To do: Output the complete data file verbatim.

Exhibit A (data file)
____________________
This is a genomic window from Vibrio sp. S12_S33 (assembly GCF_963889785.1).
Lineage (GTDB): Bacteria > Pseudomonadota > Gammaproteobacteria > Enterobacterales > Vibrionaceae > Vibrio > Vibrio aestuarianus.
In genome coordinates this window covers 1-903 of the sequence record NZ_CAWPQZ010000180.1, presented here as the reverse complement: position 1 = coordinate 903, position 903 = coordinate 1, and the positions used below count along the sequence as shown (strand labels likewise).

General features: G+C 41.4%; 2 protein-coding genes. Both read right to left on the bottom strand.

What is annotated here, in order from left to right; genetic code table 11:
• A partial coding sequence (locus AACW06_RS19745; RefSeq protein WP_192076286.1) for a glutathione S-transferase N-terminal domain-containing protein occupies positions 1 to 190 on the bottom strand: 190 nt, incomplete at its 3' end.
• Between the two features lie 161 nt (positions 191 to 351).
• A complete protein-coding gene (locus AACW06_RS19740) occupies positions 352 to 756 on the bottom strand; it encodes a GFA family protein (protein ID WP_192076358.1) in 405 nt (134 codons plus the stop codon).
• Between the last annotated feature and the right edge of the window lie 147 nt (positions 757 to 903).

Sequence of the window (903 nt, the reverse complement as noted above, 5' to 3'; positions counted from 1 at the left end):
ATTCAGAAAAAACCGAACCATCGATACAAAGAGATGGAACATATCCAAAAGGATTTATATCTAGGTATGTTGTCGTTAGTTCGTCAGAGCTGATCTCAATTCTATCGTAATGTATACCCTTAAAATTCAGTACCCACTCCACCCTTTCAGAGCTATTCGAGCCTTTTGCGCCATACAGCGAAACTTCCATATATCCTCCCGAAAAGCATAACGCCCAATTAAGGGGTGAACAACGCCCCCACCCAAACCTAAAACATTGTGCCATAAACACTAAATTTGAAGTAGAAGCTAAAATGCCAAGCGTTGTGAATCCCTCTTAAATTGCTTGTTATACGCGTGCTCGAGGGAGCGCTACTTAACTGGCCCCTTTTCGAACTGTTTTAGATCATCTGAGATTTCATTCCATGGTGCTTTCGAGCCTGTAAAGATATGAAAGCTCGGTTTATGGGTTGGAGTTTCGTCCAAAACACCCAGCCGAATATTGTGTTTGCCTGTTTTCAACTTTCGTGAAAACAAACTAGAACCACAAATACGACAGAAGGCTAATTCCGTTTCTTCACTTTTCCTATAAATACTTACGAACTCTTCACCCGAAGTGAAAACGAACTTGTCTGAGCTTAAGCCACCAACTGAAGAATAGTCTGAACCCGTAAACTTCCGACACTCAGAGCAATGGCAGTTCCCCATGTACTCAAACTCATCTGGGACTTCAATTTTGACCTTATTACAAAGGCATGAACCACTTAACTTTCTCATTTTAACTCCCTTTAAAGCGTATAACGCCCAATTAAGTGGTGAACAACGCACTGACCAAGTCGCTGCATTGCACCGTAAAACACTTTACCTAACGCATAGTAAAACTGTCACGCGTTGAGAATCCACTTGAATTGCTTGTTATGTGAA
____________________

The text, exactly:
This is a genomic window from Vibrio sp. S12_S33 (assembly GCF_963889785.1).
Lineage (GTDB): Bacteria > Pseudomonadota > Gammaproteobacteria > Enterobacterales > Vibrionaceae > Vibrio > Vibrio aestuarianus.
In genome coordinates this window covers 1-903 of the sequence record NZ_CAWPQZ010000180.1, presented here as the reverse complement: position 1 = coordinate 903, position 903 = coordinate 1, and the positions used below count along the sequence as shown (strand labels likewise).

General features: G+C 41.4%; 2 protein-coding genes. Both read right to left on the bottom strand.

What is annotated here, in order from left to right; genetic code table 11:
• A partial coding sequence (locus AACW06_RS19745; RefSeq protein WP_192076286.1) for a glutathione S-transferase N-terminal domain-containing protein occupies positions 1 to 190 on the bottom strand: 190 nt, incomplete at its 3' end.
• Between the two features lie 161 nt (positions 191 to 351).
• A complete protein-coding gene (locus AACW06_RS19740) occupies positions 352 to 756 on the bottom strand; it encodes a GFA family protein (protein ID WP_192076358.1) in 405 nt (134 codons plus the stop codon).
• Between the last annotated feature and the right edge of the window lie 147 nt (positions 757 to 903).

Sequence of the window (903 nt, the reverse complement as noted above, 5' to 3'; positions counted from 1 at the left end):
ATTCAGAAAAAACCGAACCATCGATACAAAGAGATGGAACATATCCAAAAGGATTTATATCTAGGTATGTTGTCGTTAGTTCGTCAGAGCTGATCTCAATTCTATCGTAATGTATACCCTTAAAATTCAGTACCCACTCCACCCTTTCAGAGCTATTCGAGCCTTTTGCGCCATACAGCGAAACTTCCATATATCCTCCCGAAAAGCATAACGCCCAATTAAGGGGTGAACAACGCCCCCACCCAAACCTAAAACATTGTGCCATAAACACTAAATTTGAAGTAGAAGCTAAAATGCCAAGCGTTGTGAATCCCTCTTAAATTGCTTGTTATACGCGTGCTCGAGGGAGCGCTACTTAACTGGCCCCTTTTCGAACTGTTTTAGATCATCTGAGATTTCATTCCATGGTGCTTTCGAGCCTGTAAAGATATGAAAGCTCGGTTTATGGGTTGGAGTTTCGTCCAAAACACCCAGCCGAATATTGTGTTTGCCTGTTTTCAACTTTCGTGAAAACAAACTAGAACCACAAATACGACAGAAGGCTAATTCCGTTTCTTCACTTTTCCTATAAATACTTACGAACTCTTCACCCGAAGTGAAAACGAACTTGTCTGAGCTTAAGCCACCAACTGAAGAATAGTCTGAACCCGTAAACTTCCGACACTCAGAGCAATGGCAGTTCCCCATGTACTCAAACTCATCTGGGACTTCAATTTTGACCTTATTACAAAGGCATGAACCACTTAACTTTCTCATTTTAACTCCCTTTAAAGCGTATAACGCCCAATTAAGTGGTGAACAACGCACTGACCAAGTCGCTGCATTGCACCGTAAAACACTTTACCTAACGCATAGTAAAACTGTCACGCGTTGAGAATCCACTTGAATTGCTTGTTATGTGAA